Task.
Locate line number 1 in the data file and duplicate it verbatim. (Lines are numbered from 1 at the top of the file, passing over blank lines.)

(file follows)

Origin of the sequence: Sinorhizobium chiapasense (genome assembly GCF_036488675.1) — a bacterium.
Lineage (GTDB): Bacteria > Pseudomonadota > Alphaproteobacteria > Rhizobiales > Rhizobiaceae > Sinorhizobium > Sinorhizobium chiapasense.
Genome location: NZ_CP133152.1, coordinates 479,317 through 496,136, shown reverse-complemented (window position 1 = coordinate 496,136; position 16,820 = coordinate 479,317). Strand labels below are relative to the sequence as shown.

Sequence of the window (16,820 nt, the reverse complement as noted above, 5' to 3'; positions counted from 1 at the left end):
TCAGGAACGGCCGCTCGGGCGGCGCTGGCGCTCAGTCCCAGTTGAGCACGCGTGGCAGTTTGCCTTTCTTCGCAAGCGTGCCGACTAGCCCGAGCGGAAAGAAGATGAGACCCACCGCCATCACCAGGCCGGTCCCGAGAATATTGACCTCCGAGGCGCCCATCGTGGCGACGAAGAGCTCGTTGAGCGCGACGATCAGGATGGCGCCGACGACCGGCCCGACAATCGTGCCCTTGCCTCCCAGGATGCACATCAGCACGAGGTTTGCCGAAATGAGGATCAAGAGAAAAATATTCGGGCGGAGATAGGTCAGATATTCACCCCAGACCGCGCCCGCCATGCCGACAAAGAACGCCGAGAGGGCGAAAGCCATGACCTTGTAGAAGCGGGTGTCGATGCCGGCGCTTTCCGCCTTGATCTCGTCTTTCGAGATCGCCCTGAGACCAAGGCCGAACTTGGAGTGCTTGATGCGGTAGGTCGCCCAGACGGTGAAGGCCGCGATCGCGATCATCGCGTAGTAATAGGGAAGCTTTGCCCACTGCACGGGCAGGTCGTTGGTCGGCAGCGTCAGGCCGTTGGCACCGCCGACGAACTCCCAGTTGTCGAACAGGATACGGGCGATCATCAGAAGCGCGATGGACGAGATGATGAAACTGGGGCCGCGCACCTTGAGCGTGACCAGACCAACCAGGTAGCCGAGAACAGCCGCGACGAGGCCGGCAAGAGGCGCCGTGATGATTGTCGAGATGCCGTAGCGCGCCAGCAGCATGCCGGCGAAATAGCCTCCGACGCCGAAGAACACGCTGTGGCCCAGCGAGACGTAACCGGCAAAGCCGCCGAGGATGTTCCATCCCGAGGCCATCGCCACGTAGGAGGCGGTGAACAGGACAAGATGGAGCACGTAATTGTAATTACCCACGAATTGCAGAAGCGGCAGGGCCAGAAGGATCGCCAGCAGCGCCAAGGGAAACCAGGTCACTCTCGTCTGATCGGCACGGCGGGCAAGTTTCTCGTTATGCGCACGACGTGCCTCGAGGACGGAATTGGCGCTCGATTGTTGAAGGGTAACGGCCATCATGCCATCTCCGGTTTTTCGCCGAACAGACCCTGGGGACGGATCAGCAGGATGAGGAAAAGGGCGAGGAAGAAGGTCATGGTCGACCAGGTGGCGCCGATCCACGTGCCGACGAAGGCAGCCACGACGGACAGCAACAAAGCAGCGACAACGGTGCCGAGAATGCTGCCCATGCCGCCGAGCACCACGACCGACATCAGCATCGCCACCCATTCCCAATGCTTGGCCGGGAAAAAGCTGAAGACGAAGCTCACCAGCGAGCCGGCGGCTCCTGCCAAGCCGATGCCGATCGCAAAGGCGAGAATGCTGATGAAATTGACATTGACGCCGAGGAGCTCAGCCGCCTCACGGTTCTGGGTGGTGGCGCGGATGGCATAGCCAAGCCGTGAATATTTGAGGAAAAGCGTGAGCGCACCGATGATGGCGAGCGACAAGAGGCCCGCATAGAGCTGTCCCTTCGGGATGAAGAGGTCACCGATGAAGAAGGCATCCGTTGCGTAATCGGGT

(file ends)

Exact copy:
Origin of the sequence: Sinorhizobium chiapasense (genome assembly GCF_036488675.1) — a bacterium.